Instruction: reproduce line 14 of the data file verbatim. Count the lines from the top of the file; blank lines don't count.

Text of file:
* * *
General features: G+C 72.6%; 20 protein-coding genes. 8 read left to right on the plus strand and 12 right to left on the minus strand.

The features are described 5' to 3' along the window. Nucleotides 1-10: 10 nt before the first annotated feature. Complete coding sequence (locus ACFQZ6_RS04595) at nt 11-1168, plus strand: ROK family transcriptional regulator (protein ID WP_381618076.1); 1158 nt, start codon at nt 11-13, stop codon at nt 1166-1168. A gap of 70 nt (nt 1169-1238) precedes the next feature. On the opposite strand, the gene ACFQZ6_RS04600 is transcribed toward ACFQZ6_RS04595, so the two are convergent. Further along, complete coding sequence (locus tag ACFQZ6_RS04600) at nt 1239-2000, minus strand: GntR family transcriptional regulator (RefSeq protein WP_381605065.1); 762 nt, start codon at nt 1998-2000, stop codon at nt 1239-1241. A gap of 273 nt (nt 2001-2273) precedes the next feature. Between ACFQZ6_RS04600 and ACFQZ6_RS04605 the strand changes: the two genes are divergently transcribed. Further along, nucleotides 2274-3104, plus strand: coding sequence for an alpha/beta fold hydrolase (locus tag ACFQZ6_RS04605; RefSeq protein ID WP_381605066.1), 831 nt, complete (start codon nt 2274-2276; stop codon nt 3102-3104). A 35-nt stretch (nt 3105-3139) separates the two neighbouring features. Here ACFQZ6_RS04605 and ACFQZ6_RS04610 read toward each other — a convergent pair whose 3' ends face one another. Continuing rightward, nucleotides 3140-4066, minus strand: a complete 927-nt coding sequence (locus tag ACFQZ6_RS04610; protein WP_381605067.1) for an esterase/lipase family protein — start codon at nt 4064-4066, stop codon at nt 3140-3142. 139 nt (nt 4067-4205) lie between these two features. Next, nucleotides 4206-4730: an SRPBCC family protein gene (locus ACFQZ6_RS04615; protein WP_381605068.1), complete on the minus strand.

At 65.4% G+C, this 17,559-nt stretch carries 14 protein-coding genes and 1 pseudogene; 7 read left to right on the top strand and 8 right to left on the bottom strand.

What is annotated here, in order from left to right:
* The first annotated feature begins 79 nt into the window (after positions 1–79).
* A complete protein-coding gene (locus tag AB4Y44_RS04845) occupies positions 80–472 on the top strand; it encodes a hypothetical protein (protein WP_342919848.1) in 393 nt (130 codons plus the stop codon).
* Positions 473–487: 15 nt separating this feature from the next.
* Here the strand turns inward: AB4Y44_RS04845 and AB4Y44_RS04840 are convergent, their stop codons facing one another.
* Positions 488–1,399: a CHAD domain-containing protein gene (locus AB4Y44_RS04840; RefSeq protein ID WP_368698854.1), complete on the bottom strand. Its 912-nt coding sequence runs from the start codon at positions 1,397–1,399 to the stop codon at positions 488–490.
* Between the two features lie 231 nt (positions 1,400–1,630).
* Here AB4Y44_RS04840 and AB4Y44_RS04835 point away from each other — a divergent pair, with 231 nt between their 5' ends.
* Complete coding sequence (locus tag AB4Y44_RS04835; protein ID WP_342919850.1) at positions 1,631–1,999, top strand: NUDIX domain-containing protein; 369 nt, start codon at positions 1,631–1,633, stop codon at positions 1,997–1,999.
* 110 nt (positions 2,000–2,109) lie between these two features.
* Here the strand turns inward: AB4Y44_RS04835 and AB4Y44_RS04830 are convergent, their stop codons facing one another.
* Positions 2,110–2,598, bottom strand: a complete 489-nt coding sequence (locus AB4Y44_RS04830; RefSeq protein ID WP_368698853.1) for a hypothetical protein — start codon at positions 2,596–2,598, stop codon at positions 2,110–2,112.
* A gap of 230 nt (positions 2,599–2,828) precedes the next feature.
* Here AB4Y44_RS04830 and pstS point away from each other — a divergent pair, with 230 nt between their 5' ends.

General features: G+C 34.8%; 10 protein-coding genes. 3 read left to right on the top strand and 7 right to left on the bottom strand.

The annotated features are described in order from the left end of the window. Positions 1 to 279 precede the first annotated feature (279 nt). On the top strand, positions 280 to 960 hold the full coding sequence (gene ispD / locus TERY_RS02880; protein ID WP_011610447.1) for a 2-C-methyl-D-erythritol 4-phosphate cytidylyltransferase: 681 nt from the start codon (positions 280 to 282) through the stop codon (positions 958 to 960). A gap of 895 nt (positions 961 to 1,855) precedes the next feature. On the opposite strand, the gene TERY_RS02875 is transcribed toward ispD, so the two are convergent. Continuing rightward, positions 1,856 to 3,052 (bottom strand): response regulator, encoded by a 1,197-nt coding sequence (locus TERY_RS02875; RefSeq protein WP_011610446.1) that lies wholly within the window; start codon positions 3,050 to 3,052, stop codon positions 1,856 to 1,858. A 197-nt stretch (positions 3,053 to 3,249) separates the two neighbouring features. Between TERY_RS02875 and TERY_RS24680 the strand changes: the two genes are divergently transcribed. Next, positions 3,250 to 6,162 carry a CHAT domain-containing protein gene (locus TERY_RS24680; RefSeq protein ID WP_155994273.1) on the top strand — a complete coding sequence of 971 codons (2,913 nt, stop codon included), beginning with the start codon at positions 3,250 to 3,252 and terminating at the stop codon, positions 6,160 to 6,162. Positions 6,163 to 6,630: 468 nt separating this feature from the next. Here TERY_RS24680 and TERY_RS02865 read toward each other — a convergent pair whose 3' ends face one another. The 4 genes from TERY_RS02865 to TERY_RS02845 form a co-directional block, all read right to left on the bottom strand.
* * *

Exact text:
* Here the strand turns inward: AB4Y44_RS04835 and AB4Y44_RS04830 are convergent, their stop codons facing one another.